Added: 12th November 2009
Views: 3664
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Posted By: Lava1964
NBA Shot Clock Invented 1954 It was the innovation that saved professional basketball: The 24-second shot clock. Coach Howard Hobson came up with with the idea of a shot clock, but it was first used in 1954 in Syracuse, New York. There Danny Biasone, the owner of the National Basketball Association's Syracuse Nationals, experimented with a 24-second version during a scrimmage game. He then convinced the NBA to adopt it. In the pre-shot clock days, the NBA had problems attracting fans and television coverage. This was largely due to the stalling tactics used by teams once they took the lead. Without the shot clock, teams could pass the ball in the front court endlessly without penalty. If the team in the lead chose to stall, the trailing team was forced to commit fouls to get the ball back following the free throw. Low-scoring, boring games with many fouls were common. The most extreme case occurred on November 22, 1950, when the Fort Wayne Pistons defeated the Minneapolis Lakers 19-18. A few weeks later, the Rochester Royals and Indianapolis Olympians played a soporific six-overtime game with only one shot in each overtime. The NBA tried several rule changes in the early 1950s to speed up the game and reduce fouls before eventually adopting Biasone's idea. How did Biasone arrive at the strange figure of 24 seconds? According to Biasone, 'I looked at the box scores from games I enjoyed, games where they didn't screw around and stall. I noticed each team took about 60 shots. That meant 120 shots per game. So I took 48 minutes--2,880 seconds--and divided that by 120 shots. The result was 24 seconds per shot.' When the shot clock first came into vogue, it made players so nervous that it hardly came into play; players were generally taking fewer than 20 seconds to shoot. According to Syracuse player Dolph Schayes, 'We thought we had to take quick shots. But as time went on, we saw the inherent genius in Danny's 24 seconds. You could work the ball around for a good shot.'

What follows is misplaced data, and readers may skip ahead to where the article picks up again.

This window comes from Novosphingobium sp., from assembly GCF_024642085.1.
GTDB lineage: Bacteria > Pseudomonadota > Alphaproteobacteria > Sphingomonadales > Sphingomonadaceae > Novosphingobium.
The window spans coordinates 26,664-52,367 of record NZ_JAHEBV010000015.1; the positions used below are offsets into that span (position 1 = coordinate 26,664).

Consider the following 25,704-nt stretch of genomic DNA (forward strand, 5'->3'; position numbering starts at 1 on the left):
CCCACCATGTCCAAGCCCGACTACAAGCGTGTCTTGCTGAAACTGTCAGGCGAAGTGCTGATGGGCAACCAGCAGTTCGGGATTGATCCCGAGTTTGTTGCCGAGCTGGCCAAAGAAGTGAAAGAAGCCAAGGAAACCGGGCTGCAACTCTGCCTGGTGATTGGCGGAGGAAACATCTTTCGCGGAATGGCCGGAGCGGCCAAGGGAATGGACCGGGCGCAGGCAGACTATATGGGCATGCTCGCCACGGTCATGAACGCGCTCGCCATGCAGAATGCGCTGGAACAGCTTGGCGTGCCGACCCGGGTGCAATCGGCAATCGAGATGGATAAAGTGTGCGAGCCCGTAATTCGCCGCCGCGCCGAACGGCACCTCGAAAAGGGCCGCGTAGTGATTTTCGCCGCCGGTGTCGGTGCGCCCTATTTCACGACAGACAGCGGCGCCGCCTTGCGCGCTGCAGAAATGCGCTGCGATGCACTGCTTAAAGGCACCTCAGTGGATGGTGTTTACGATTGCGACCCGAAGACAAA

Tags: NBA  shot  clock 
Added: 15th November 2009
Views: 3535
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Posted By: Lava1964
Tennis Prodigy Jennifer Capriati Tennis prodigy Jennifer Capriati was just shy of her fourteenth birthday when she graced the cover of Sports Illustrated in 1990. Her father and one-time coach, Stefano, wanted Jennifer to turn pro at 13 but the WTA's rules would not allow for anyone to play in a professional event until the month of her fourteenth birthday. (Jennifer's birthday is March 29, 1976.) With much fanfare she reached the final of her first two pro tourneys and was ranked eighth in the world by the end of the year. She won a gold medal at the 1992 Barcelona Olympics and things looked totally promising. However, Capriati had a disappointing 1993. By 1994 she had been arrested for shoplifting a $35 ring and marijuana possession. To prevent further 'burn-out cases' among young players, the WTA instituted rules restricting the number of events players under 16 could enter. A Capriati comeback had moderate success, but Capriati was out of tennis by 2004 at age 28. On June 28, 2010, Capriati was recovering from an overdose of prescription drugs, according to a family spokesman.
Tags: Jennifer  Capriati 
Added: 28th June 2010
Views: 1032
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Posted By: Lava1964